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Re: [BKARTS] Handling books



Hear hear! I agree completely that the point of books (and textiles) is
the interaction, the full sensual experience. I also don't think that
anything--not even art!--is meant to last "forever", and again, that's
the point. I love an antique book that is obviously old: worn, pages
torn, cover falling off, etc. It displays a sense of history, as well
as fleetingness, and reminds me of all the other people who have
handled the book and the lives that have been touched by it. As far as
exhibitions are concerned, a sense of respect and mindful handling
should of course be encouraged (as with anything else in life!), but I
wonder if the white gloves might not give the viewer a sense that the
artist does not trust the viewer to handle with care, and perhaps even
that the viewer is somehow beneath the work, not worthy of touching &
interacting with it? I think that exhibitions and gallery spaces by
their very nature put people in a reverent frame of mind, unconsciously
encouraging respect & mindfulness. People are usually hesitant to touch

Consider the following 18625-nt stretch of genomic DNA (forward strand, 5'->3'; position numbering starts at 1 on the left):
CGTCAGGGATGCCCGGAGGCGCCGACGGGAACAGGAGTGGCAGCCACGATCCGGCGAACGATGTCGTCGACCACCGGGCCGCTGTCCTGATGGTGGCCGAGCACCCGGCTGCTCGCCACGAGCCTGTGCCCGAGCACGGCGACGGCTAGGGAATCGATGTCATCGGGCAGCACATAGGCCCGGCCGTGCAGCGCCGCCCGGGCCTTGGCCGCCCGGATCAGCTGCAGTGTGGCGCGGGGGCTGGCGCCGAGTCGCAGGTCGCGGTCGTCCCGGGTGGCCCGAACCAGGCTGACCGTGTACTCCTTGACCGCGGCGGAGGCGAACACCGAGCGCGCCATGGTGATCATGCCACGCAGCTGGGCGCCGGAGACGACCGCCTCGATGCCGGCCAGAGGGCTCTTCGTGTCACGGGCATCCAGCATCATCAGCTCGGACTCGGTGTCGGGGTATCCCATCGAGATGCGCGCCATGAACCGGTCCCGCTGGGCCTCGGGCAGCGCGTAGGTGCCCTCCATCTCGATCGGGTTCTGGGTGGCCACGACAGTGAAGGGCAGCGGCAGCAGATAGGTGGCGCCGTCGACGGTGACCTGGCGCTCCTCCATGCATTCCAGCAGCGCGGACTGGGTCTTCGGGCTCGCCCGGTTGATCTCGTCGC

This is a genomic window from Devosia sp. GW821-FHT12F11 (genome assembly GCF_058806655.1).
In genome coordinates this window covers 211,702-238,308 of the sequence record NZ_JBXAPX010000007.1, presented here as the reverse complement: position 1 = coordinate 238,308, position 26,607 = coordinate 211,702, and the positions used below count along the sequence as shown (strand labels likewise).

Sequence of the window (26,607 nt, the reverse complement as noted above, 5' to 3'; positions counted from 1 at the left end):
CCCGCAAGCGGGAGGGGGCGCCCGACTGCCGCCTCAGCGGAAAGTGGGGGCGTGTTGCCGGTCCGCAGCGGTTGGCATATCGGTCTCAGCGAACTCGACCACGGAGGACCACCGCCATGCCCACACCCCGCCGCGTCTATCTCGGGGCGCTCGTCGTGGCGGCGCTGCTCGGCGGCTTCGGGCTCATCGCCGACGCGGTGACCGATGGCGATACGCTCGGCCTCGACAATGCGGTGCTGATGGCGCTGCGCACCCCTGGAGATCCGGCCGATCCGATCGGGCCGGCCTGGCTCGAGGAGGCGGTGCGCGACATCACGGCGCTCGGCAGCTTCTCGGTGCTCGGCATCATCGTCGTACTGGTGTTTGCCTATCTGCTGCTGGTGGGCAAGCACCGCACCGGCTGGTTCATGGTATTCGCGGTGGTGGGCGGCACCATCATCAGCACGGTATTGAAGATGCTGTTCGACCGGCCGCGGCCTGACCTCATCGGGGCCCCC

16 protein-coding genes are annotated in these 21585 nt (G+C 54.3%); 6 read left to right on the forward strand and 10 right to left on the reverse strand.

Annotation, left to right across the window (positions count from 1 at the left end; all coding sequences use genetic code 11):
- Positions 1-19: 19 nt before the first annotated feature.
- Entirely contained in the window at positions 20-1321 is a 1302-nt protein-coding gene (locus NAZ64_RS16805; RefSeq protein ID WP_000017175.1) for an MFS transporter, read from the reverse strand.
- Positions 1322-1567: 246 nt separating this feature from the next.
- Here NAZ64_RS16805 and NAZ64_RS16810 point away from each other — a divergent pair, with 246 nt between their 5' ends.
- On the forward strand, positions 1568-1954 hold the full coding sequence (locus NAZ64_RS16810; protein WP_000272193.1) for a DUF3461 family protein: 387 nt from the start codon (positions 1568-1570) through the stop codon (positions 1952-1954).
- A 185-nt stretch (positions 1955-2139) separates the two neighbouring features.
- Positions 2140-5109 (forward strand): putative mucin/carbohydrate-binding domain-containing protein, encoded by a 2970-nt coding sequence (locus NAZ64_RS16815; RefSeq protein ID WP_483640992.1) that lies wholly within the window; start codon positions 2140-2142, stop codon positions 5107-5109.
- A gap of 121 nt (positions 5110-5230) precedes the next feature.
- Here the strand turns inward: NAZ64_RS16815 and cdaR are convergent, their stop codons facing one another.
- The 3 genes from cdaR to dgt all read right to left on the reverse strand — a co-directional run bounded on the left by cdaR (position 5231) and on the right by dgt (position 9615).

anything in a gallery unless expressly invited to do so.

 (Personally, I think that art in general needs & deserves to be
experienced on as many levels and with as many of the senses as
possible, but that's another story...)

Sarah Lawless (Canada)

On Nov 17, 2003, at 9:29 PM, Wood, Susan wrote:

First off, please trim folks. Today's digest was 97KB and most of it
was
repeats of the last two days' digests.

No doubt many will disagree, but a good part of the reason I am
attracted to the book as a format is the intimate nature of the book
and
the fact that the viewer HAS to interact with it in order to get the
complete experience. I understand the issues that arise when a book is
handled by lots of people, but I think there is something quite
perverse
about making something that is intended by its very nature to be
handled
and then telling people they shouldn't.

I have the same issue with textiles. I also work in textiles and part
of
the reason is because of the haptic quality of the materials. Since
there are textile (and paper) items that have survived relatively
unscathed at least from the middle ages, obviously a bit of careful
touching and a bit of natural oil isn't the end of the world.

As to what you do in the case of exhibitions, I think the white cotton
gloves dull your feeling and in the case of fragile items are quite
likely to lead to rather than prevent damage. However, I can see the
point that they carry a message in themselves and may help to inculcate
a message of care. I'd rather see white gloves and people able to touch
than items quarantined under glass.=20

Sue W (in Oz)



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